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USB Charger using Pedal Power Schematic Circuit Diagram

Keen cyclists will no doubt have sometimes thought that it would be nice to have some kind of on-board power supply to charge a mobile device such as a phone or a satnav while on the road. The circuit described here shows how this can be achieved quite simply, using power from the bicycle’s dynamo and a switching regulator.

USB Charger using Pedal Power Schematic Circuit Diagram


The alternating voltage delivered by the bicycle’s dynamo is converted to DC using a full-wave rectifier (comprising diodes D1 to D4) and a smoothing electrolytic (C1). We have chosen Schottky diodes for the bridge rectifier as their forward voltage drop is only about half that of normal silicon diodes (approximately 0.3 V rather than 0.75 V per diode at 1 A). This is all the more important because the LT1076-CT5 switching regulator requires an input voltage of at least about 8 V to provide a regulated 5 V output suitable for powering or charging mobile devices using their USB connector. Smoothing capacitor C1 is charged up to the peak value of the alternating voltage delivered by the dynamo; for most hub dynamos the typical peak output voltage is in excess of 10 V. Under load the typical voltage is of course lower, but still enough for the LT1076-CT5 as long as Schottky diodes are used and C1 has a value of at least 1000 µF.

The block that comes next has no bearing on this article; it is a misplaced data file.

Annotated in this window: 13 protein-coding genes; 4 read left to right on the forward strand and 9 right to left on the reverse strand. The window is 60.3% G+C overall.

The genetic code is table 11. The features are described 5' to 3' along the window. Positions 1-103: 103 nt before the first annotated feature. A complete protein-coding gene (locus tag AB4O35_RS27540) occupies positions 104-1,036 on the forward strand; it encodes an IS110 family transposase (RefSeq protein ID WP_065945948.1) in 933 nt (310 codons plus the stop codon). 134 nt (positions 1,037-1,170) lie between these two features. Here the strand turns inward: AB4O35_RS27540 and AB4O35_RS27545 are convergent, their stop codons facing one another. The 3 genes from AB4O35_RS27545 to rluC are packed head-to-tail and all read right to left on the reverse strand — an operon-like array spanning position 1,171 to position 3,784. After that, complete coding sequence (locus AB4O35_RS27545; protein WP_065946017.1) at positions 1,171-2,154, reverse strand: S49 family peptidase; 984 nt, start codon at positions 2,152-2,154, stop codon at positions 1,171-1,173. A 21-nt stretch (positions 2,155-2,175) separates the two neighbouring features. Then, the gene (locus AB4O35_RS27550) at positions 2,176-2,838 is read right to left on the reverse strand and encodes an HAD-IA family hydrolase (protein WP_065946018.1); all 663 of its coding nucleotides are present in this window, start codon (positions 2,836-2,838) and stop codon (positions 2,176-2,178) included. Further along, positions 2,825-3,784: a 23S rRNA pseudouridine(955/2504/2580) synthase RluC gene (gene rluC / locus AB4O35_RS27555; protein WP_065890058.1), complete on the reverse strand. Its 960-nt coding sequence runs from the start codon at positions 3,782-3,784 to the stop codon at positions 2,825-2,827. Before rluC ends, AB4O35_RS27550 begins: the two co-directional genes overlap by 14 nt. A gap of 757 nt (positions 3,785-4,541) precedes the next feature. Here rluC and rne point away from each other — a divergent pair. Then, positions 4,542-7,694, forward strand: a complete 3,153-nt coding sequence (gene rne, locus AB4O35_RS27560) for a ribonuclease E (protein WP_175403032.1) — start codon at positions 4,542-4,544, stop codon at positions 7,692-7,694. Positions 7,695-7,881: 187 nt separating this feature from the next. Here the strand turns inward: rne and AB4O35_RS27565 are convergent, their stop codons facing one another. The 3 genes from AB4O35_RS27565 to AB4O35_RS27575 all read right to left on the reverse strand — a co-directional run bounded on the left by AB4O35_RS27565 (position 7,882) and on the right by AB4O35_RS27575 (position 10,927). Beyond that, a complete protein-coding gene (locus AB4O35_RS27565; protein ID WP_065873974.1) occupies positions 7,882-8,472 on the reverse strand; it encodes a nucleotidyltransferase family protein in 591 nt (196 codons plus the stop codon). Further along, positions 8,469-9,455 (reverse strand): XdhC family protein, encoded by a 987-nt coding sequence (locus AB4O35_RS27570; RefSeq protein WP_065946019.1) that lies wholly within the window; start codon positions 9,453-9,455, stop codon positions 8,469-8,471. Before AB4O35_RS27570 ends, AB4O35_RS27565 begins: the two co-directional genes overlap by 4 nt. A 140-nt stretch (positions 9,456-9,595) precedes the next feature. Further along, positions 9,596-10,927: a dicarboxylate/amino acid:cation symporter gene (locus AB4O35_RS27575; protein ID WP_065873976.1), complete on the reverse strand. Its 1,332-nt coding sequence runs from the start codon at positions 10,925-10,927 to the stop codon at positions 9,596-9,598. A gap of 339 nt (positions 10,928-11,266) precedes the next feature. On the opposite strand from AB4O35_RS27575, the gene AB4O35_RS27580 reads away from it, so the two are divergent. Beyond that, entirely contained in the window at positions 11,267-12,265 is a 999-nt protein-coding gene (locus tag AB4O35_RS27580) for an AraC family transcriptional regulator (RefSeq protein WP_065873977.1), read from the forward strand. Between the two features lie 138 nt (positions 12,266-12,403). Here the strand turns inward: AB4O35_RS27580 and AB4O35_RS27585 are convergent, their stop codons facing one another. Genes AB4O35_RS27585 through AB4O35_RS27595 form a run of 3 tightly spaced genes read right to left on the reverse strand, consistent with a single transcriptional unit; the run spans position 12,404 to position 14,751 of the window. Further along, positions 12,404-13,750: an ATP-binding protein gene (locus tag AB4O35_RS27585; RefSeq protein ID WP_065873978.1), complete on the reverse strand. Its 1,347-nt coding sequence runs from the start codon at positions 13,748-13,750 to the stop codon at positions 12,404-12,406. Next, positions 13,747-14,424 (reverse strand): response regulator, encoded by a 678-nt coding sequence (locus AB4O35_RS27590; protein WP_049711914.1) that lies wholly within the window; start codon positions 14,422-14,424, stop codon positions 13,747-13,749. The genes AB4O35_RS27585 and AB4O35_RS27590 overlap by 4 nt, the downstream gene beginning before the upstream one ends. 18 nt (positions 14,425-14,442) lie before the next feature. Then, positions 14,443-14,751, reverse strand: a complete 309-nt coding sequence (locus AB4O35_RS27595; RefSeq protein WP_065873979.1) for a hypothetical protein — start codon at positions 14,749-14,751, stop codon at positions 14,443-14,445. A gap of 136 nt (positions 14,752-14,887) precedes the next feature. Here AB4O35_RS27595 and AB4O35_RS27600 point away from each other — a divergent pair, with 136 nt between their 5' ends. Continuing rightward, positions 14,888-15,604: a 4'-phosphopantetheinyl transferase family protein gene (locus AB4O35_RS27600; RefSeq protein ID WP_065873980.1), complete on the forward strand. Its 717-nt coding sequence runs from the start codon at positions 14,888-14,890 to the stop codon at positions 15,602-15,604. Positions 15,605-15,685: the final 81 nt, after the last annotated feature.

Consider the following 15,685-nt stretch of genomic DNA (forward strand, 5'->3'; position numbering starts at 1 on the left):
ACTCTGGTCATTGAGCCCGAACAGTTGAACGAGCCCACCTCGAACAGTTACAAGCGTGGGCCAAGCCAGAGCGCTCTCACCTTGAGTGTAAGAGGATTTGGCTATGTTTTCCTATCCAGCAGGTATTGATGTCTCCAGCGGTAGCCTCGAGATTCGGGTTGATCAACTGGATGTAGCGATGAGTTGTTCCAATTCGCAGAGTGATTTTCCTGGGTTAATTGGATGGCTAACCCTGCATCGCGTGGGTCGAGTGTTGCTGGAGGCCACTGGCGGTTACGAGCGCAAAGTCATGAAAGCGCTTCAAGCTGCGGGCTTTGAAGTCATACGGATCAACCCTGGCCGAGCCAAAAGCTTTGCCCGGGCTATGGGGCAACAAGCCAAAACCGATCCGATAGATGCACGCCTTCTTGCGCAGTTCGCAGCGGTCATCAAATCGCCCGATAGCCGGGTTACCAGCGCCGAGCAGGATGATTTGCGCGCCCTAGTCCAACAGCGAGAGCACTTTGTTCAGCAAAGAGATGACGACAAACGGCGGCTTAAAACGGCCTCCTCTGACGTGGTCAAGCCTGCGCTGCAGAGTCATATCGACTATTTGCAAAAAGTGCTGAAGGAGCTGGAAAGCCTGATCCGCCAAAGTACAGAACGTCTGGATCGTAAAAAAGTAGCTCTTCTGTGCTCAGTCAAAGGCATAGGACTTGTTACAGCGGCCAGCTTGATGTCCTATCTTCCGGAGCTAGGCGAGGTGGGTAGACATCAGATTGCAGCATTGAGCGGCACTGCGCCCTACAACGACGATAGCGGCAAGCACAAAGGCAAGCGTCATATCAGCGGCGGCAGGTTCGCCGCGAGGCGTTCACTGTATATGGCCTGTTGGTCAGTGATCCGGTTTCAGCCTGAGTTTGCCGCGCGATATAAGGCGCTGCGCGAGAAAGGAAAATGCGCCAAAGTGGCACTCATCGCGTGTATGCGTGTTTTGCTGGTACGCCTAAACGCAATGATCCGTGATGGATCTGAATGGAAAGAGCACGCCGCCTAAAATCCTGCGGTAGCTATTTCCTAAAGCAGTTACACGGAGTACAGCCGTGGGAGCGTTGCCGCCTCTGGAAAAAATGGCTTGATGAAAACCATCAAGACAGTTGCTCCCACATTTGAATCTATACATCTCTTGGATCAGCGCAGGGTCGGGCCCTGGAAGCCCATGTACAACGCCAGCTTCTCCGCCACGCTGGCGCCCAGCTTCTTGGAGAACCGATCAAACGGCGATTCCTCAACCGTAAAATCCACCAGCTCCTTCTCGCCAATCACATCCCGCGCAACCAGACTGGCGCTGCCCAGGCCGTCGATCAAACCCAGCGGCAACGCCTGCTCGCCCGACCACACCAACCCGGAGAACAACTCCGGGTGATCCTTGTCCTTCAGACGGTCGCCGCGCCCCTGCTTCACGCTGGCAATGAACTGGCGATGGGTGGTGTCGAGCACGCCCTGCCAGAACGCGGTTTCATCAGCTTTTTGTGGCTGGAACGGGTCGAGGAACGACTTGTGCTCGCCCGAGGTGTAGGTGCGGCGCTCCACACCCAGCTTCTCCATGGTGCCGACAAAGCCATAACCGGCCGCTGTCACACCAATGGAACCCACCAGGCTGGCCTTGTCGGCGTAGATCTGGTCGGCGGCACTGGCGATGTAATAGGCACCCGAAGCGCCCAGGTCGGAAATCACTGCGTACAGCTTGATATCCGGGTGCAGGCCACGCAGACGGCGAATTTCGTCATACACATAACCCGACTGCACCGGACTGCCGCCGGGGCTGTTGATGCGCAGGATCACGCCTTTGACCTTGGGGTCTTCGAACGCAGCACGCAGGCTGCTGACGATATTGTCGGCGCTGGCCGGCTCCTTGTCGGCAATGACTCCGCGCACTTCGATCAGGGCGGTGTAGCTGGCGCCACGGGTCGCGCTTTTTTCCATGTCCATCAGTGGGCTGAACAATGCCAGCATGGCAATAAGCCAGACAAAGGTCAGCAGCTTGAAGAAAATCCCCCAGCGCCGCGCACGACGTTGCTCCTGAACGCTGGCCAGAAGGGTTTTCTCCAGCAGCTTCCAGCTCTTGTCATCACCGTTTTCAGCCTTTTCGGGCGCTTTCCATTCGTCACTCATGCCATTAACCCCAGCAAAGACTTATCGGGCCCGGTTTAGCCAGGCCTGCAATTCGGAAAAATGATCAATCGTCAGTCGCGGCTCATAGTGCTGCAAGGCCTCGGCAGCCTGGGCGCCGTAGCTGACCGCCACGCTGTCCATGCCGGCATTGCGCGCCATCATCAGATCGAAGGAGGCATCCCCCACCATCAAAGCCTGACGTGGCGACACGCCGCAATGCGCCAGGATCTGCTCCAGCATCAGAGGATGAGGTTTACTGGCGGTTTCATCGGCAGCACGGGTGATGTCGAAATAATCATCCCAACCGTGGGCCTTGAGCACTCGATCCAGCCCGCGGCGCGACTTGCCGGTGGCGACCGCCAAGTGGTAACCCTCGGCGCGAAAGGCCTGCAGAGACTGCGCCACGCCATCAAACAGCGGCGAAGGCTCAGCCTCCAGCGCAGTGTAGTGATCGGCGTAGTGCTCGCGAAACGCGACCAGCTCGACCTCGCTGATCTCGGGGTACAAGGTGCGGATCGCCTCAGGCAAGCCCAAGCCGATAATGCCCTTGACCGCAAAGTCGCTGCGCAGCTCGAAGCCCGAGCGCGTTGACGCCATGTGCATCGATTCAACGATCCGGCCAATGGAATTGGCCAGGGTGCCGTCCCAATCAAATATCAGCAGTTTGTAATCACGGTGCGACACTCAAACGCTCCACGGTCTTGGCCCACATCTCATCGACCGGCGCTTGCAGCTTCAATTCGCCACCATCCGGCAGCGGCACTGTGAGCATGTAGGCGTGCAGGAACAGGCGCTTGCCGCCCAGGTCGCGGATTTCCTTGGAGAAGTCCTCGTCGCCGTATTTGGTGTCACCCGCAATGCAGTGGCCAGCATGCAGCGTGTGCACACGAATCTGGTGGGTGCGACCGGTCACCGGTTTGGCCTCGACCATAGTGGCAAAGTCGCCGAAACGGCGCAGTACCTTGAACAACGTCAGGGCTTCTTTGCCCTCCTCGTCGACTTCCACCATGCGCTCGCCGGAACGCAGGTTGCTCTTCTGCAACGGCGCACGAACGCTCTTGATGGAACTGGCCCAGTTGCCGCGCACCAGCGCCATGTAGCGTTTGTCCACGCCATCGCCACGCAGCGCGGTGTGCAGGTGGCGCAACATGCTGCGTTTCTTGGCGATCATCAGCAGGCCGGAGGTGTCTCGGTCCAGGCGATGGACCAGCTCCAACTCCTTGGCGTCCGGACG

The LT1076-CT5 is an integrated 2 A step-down converter whose output voltage is automatically fixed at 5 V if the feedback connection FB (pin 1 on the IC) is connected directly to the output voltage at electrolytic C3. As with all switching regulator designs, C3 should have a low ESR (equivalent series resistance): the Panasonic FC series of capacitors is suitable. The circuit arrangement generally reflects the recommendations in the Linear Technology datasheet [1]. The 100 µH inductor used for L1 should be rated for a DC current of at least 1 A (DC resistance less than 0.3 Ω).

The circuit can easily be constructed on perforated prototyping board. The USB output cable can be fashioned by cutting a USB extension cable in two and soldering the bare ends of the part with the USB socket to the output terminals on the board. It is, of course, important to observe correct polarity! To protect the circuit against the elements it is a good idea to pot the whole thing in resin once the USB cable has been soldered and secured using a strain relief.

Internet Link

[1] www.linear.com/product/LT1076-5


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